Market data:

Volatility, Valuations and Top 10 Companies

The following blog has been written by Davide Accomazzo in collaboration with Dr. Clemens Kownatzki, Professor of Finance at Pepperdine University, Graziadio Business School.

As we research ideas and opportunities to mitigate the rising danger of volatility in our portfolios, we are naturally driven to history as it provides us with interesting case studies of market action during turbulent times.

In this journey down memory lane, we came across an interesting table produced by Research Affiliates. The included data provides a window into the top 10 tech companies in the year 2000 and their performance in the following 19 years.

Interestingly, the only name on the list to barely outperform the S&P 500 benchmark was Microsoft.  This is not entirely surprising as the valuation levels of the year 2000 in the technology sector were definitely excessive. However, the data also reveal another controversial element that relates to the timely debate of passive versus active investing.  Those expensive names in the list happened to be top ten by market cap and therefore represented a large component of the index.  What this means is that an index like the S&P 500 that is based on the market capitalization of its components (the larger the capitalization, the larger the weight in the index) is inherently exposed to increased exposure to the most expensive names.

Let’s forward to today and let’s see if there is a lesson to be learnt from what we just discovered.  The tech sector has been on fire for the better part of the decade but clearly jammed in the last 12 months when performance flattened and became rather choppy.  Take your favorite pick of culprits for the challenges in the tech sector – trade war, Brexit, slowdown in Europe, geopolitical risks or high valuations.  That said, valuations in most tech giants are high but they do not seem to be as outlandish as in the year 2000. In essence, while we might not be in clear danger territory, as they say in Wall Street, the easy money might have been made by now.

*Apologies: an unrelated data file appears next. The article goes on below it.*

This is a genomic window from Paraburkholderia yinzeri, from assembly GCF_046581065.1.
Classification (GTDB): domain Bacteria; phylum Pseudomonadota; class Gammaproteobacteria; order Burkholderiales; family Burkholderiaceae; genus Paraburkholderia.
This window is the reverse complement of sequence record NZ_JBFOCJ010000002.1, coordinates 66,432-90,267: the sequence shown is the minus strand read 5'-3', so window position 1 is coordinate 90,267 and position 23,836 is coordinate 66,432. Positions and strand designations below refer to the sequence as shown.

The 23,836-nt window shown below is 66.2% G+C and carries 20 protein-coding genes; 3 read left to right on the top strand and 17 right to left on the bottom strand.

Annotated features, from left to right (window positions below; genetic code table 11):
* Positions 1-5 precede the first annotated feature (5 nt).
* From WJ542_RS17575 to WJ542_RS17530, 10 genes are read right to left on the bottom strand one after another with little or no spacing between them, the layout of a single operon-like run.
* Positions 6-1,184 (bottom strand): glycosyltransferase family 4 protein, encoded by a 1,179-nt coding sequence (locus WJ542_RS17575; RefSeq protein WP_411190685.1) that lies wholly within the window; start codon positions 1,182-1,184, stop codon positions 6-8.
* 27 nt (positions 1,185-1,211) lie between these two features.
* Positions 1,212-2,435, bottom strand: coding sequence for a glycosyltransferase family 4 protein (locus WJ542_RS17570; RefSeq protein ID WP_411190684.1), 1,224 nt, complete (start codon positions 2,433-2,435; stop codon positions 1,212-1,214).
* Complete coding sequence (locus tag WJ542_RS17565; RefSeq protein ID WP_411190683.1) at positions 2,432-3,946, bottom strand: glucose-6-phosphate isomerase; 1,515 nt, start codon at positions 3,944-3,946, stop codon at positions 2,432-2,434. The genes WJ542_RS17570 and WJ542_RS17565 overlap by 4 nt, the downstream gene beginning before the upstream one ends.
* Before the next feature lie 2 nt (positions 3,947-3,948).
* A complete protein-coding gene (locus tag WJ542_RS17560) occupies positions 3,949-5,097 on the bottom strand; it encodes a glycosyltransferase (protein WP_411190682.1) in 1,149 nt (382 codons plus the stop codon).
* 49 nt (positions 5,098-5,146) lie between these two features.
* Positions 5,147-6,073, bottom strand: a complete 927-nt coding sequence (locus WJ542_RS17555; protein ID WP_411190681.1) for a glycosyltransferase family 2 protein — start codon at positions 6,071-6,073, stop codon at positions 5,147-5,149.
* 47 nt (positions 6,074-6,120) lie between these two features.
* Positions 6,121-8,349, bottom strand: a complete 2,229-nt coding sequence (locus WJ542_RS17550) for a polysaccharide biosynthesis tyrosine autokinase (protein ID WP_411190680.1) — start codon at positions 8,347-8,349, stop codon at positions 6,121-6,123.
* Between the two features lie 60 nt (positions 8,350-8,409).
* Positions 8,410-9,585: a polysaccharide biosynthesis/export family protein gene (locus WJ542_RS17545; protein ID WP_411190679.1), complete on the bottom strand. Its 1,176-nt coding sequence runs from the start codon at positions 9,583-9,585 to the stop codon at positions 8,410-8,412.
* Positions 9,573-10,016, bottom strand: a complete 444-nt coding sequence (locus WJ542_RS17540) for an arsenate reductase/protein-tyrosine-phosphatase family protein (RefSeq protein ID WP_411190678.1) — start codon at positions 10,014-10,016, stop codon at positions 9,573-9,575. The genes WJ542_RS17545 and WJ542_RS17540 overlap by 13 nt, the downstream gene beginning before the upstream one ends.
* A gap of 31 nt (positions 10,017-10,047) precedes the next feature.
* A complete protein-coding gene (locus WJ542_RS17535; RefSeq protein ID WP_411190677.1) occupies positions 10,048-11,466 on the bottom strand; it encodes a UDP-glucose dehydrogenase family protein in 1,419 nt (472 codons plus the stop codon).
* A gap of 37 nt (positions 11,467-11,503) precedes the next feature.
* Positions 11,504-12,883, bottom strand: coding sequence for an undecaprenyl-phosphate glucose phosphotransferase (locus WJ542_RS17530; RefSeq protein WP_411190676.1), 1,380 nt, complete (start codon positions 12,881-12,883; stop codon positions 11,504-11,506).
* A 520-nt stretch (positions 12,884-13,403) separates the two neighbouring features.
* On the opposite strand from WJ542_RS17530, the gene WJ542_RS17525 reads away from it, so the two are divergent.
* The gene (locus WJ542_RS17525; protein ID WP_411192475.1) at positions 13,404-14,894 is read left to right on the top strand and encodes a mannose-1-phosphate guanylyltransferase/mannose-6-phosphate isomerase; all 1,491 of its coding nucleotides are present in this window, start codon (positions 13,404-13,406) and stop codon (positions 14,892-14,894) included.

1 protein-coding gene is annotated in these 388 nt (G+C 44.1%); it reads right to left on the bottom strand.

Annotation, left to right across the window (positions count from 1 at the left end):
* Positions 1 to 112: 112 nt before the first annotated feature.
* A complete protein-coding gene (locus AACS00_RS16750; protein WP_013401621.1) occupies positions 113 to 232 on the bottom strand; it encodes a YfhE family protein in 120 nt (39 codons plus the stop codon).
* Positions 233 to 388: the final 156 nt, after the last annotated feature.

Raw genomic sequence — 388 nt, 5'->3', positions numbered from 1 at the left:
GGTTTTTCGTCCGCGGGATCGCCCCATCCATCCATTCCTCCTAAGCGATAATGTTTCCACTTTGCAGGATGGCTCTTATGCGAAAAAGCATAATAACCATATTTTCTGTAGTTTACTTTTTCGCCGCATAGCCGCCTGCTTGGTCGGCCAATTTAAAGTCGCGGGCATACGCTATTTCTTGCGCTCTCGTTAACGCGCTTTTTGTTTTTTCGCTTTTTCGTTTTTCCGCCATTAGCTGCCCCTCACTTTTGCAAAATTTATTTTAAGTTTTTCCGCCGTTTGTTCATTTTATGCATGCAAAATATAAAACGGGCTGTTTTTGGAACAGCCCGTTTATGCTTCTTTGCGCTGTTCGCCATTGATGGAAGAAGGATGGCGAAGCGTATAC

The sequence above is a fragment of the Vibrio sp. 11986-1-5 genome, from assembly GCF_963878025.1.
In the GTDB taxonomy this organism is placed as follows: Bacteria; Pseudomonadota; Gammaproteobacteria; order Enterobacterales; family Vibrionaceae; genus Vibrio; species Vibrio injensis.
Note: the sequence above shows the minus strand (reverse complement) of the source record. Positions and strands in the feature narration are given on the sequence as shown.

On the subject of market cap, Research Affiliates presents another timely chart; the following graph shows the growth in market share of the notorious FANMAG stocks (Facebook, Amazon, Netflix, Microsoft, Apple, Google) as a percentage of the Russell 1000 index (also market cap weighted) from 2014 to 2019.  These six stocks produced 40% of the returns of the Russell 1000 index over the 2014-2019 period and their weight in the index practically doubled.

To put things in perspective, the same six companies hold even more prominent weightings in the S&P 500 and the NASDAQ 100.  The FANMAG stocks currently represent 16.46% of the S&P 500 and a staggering 46.41 % of the NASDAQ 100.  Some investors, who invest in an index fund to capture returns of the index while seeking diversification may not be aware of the immense concentration risk they hold.   When almost half of an index is weighted towards only six companies, as in the NASDQ 100, some alarm bells should ring.















Data as of August 29, 2019

Could we be on the cusp of a turning point when value and active investing might start outperforming momentum and passive investing?  If the past is any indication, one might also question whether the phenomenal performance of companies like Apple and Amazon can be replicated in the coming decade(s) or whether some form of a reversion to the mean might occur.

Note: Performance of $1 invested in the above named stocks versus S&P 500. Data source: CRSP (Center for Research in Securities Prices)